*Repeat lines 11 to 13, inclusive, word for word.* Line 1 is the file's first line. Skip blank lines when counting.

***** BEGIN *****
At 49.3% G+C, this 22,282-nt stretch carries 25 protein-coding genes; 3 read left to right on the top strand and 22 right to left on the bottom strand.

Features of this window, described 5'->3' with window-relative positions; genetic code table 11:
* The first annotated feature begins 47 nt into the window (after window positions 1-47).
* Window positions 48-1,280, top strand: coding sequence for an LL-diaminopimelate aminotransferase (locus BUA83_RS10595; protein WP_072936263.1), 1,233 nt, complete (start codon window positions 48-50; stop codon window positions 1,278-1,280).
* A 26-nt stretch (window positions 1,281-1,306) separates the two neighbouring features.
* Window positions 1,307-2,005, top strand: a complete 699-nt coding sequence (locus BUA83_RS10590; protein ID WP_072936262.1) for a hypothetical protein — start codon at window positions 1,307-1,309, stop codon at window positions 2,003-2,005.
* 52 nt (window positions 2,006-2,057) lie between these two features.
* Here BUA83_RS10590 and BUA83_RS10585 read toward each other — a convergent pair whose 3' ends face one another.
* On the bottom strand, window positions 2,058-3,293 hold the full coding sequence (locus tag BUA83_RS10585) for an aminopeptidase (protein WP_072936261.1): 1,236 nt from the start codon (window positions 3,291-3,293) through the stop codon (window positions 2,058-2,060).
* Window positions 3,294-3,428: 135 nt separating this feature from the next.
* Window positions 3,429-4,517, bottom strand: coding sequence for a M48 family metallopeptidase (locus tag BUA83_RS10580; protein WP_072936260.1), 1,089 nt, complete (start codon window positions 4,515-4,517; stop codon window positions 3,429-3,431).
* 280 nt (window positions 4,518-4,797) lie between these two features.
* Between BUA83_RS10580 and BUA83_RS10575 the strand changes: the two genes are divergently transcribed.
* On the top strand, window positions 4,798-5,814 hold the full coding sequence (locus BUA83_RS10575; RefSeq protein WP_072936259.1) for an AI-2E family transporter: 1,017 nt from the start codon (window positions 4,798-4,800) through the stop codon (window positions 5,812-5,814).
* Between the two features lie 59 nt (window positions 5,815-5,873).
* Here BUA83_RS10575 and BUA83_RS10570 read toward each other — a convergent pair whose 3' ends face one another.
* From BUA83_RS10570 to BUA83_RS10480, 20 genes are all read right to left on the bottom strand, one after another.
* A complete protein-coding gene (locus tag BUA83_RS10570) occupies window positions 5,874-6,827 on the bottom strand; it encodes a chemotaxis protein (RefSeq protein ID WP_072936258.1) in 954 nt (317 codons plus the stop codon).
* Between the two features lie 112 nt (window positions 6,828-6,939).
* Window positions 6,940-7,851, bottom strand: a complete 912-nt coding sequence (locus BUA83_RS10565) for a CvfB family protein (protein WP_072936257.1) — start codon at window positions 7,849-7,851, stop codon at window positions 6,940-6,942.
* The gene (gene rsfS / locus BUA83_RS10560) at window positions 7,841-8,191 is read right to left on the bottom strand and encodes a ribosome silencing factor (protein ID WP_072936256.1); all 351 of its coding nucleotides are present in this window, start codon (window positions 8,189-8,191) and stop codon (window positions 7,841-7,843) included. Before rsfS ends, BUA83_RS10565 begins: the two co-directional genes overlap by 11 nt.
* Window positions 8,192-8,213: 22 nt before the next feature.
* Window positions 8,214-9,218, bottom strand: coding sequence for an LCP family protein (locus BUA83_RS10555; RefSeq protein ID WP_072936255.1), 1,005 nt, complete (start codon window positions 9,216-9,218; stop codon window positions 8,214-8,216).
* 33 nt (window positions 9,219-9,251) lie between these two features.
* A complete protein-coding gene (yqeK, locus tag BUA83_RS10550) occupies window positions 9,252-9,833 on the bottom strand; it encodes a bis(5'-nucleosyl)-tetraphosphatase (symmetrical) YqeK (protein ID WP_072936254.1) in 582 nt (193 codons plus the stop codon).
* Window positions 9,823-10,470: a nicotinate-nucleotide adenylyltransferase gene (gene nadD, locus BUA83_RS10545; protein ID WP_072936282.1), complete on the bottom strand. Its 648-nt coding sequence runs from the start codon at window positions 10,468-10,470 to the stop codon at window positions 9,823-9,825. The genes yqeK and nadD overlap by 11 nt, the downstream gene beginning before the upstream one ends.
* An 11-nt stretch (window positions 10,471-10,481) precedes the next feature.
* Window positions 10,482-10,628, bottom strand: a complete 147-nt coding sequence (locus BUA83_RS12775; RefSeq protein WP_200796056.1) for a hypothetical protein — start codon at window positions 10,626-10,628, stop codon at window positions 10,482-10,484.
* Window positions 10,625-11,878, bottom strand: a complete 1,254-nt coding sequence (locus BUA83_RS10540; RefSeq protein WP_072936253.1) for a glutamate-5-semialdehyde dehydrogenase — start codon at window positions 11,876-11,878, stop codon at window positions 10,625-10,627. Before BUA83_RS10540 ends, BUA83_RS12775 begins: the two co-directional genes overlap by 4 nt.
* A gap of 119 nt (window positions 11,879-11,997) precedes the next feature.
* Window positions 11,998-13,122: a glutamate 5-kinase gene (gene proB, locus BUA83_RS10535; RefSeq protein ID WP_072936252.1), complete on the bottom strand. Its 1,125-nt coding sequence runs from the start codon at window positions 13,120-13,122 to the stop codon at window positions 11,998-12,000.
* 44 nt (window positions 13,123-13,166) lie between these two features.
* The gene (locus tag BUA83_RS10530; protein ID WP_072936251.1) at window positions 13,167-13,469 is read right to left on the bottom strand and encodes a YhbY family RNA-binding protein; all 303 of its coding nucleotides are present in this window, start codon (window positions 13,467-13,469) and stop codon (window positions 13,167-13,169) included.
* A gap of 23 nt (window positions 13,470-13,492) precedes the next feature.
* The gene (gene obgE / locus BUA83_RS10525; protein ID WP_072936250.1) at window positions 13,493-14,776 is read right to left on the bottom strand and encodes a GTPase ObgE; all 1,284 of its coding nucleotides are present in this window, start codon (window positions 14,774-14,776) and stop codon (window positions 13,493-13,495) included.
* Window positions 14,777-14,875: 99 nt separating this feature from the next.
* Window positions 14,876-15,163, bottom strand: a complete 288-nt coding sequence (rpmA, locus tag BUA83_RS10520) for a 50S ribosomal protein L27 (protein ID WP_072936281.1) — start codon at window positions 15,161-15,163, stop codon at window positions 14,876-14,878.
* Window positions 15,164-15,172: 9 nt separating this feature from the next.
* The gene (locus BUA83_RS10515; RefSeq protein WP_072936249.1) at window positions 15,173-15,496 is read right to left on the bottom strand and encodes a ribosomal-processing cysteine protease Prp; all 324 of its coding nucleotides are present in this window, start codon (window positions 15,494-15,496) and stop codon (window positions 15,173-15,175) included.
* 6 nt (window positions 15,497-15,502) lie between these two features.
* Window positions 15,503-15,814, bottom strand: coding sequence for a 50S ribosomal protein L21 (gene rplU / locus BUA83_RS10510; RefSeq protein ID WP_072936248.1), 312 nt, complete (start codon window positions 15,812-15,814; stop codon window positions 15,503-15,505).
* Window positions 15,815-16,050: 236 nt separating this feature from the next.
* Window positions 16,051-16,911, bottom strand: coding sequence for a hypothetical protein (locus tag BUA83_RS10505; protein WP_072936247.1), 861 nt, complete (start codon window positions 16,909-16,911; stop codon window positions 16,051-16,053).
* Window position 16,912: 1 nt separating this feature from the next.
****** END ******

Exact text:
* Window positions 3,429-4,517, bottom strand: coding sequence for a M48 family metallopeptidase (locus tag BUA83_RS10580; protein WP_072936260.1), 1,089 nt, complete (start codon window positions 4,515-4,517; stop codon window positions 3,429-3,431).
* 280 nt (window positions 4,518-4,797) lie between these two features.
* Between BUA83_RS10580 and BUA83_RS10575 the strand changes: the two genes are divergently transcribed.